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dc.contributor.author
Mächler, Elvira
dc.contributor.author
Salyani, Anham
dc.contributor.author
Walser, Jean-Claude
dc.contributor.author
Larsen, Annegret
dc.contributor.author
Schaefli, Bettina
dc.contributor.author
Altermatt, Florian
dc.contributor.author
Ceperley, Natalie
dc.date.accessioned
2021-03-04T09:55:36Z
dc.date.available
2021-03-03T08:32:32Z
dc.date.available
2021-03-04T09:55:36Z
dc.date.issued
2021
dc.identifier.issn
1027-5606
dc.identifier.issn
1607-7938
dc.identifier.other
10.5194/hess-25-735-2021
en_US
dc.identifier.uri
http://hdl.handle.net/20.500.11850/472635
dc.identifier.doi
10.3929/ethz-b-000472635
dc.description.abstract
Alpine streams are particularly valuable for downstream water resources and of high ecological relevance; however, a detailed understanding of water storage and release in such heterogeneous environments is often still lacking. Observations of naturally occurring tracers, such as stable isotopes of water or electrical conductivity, are frequently used to track and explain hydrologic patterns and processes. Importantly, some of these hydrologic processes also create microhabitat variations in Alpine aquatic systems, each inhabited by characteristic organismal communities. The inclusion of such ecological diversity in a hydrologic assessment of an Alpine system may improve our understanding of hydrologic flows while also delivering biological information. Recently, the application of environmental DNA (eDNA) to assess biological diversity in water and connected habitats has gained popularity in the field of aquatic ecology. A few of these studies have started to link aquatic diversity with hydrologic processes but hitherto never in an Alpine system. Here, we collected water from an Alpine catchment in Switzerland and compared the genetic information of eukaryotic organisms conveyed by eDNA with the hydrologic information conveyed by naturally occurring hydrologic tracers. Between March and September 2017, we sampled water at multiple time points at 10 sites distributed over the 13.4 km2 Vallon de Nant catchment (Switzerland). The sites corresponded to three different water types and habitats, namely low-flow or ephemeral tributaries, groundwater-fed springs, and the main channel receiving water from both previous mentioned water types. Accompanying observations of typical physicochemical hydrologic characteristics with eDNA revealed that in the main channel and in the tributaries, the biological richness increases according to the change in streamflow, dq/dt , whereas, in contrast, the richness in springs increased in correlation with electrical conductivity. At the catchment scale, our results suggest that transport of additional, and probably terrestrial, DNA into water storage or flow compartments occurs with increasing streamflow. Such processes include overbank flow, stream network expansion, and hyporheic exchange. In general, our results highlight the importance of considering the at-site sampling habitat in combination with upstream connected habitats to understand how streams integrate eDNA over a catchment and to interpret spatially distributed eDNA samples, both for hydrologic and biodiversity assessments. At the intersection of two disciplines, our study provides complementary knowledge gains and identifies the next steps to be addressed for using eDNA to achieve complementary insights into Alpine water sources. Finally, we provide recommendations for future observation of eDNA in Alpine stream ecosystems.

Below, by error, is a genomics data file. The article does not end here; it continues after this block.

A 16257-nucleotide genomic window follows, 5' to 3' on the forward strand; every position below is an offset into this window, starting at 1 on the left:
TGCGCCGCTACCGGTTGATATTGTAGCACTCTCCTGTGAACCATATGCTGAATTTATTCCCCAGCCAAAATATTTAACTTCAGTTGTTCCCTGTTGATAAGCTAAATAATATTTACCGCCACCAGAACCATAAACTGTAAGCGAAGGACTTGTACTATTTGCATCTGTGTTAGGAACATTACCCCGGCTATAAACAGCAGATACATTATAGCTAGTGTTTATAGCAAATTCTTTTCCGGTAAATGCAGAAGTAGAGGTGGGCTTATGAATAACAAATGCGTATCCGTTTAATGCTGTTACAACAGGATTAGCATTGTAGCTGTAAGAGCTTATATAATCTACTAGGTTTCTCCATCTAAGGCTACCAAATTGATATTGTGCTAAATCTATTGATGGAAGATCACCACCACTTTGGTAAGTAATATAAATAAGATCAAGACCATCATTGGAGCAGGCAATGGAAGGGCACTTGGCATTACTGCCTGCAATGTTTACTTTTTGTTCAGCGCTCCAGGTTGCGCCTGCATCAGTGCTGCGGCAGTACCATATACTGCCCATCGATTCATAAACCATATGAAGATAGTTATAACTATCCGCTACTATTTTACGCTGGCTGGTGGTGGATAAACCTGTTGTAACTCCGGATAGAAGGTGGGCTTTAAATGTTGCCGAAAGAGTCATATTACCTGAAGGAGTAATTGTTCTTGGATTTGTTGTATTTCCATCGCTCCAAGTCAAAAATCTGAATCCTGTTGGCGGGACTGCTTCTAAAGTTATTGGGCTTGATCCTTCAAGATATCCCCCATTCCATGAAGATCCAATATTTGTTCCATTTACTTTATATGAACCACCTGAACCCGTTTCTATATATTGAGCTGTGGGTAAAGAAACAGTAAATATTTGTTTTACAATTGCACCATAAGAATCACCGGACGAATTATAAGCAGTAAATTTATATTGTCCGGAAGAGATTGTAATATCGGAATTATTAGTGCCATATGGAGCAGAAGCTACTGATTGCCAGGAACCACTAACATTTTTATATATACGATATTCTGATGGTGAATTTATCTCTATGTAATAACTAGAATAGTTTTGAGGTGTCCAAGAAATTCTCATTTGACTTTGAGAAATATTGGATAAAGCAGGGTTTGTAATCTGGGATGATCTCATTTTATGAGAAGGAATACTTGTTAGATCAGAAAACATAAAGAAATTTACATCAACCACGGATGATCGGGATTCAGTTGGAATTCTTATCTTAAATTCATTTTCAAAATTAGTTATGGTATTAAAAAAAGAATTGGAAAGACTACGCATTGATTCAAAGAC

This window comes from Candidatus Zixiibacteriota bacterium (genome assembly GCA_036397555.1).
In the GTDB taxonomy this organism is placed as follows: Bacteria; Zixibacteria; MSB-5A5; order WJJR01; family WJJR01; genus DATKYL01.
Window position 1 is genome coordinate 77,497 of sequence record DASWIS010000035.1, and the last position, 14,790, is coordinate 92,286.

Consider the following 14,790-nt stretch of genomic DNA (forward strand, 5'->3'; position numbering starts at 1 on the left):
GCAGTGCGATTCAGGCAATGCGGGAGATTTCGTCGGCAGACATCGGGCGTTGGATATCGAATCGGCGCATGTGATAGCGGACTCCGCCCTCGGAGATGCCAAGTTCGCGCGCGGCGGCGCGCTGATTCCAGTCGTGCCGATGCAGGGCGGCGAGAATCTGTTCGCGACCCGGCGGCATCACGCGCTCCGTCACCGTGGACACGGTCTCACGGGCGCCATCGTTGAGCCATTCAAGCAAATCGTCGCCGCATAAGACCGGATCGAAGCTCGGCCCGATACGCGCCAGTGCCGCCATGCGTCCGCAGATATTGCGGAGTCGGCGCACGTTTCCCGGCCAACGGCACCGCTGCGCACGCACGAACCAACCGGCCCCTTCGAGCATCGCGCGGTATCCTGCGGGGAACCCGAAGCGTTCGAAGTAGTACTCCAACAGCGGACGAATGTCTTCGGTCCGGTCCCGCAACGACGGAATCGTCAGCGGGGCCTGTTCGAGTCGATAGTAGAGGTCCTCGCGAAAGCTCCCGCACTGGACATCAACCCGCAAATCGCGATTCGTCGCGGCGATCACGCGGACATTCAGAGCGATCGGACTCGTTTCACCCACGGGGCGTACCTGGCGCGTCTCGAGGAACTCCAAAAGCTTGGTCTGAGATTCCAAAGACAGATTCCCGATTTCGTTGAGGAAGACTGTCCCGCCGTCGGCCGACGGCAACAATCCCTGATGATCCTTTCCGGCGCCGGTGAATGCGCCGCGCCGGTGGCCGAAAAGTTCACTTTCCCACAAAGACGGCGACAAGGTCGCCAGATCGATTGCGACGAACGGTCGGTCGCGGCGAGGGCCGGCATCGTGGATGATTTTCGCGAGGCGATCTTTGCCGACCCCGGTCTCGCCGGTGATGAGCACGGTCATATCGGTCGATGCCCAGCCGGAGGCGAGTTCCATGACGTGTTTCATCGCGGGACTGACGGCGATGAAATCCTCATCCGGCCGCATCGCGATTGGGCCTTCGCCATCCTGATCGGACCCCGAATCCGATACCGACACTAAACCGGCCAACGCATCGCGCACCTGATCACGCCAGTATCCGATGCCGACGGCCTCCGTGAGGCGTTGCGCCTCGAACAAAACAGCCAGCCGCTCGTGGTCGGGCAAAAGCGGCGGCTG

en_US
dc.format
application/pdf
en_US
dc.language.iso
en
en_US
dc.publisher
Copernicus Publications
en_US
dc.rights.uri
http://creativecommons.org/licenses/by/4.0/
dc.title
Environmental dna simultaneously informs hydrological and biodiversity characterization of an alpine catchment
en_US
dc.type
Journal Article
dc.rights.license
Creative Commons Attribution 4.0 International
dc.date.published
2021-02-18
ethz.journal.title
Hydrology and Earth System Sciences
ethz.journal.volume
25
en_US
ethz.journal.issue
2
en_US
ethz.journal.abbreviated
Hydrol. Earth Syst. Sci.
ethz.pages.start
735
en_US
ethz.pages.end
753
en_US
ethz.version.deposit
publishedVersion
en_US
ethz.identifier.wos
ethz.identifier.scopus
ethz.publication.place
Göttingen
en_US
ethz.publication.status
published
en_US
ethz.date.deposited
2021-03-03T08:32:56Z
ethz.source
SCOPUS
ethz.eth
yes
en_US
ethz.availability
Open access
en_US
ethz.rosetta.installDate
2021-03-04T09:55:47Z
ethz.rosetta.lastUpdated
2022-03-29T05:36:57Z
ethz.rosetta.exportRequired
true
ethz.rosetta.versionExported
true
ethz.COinS
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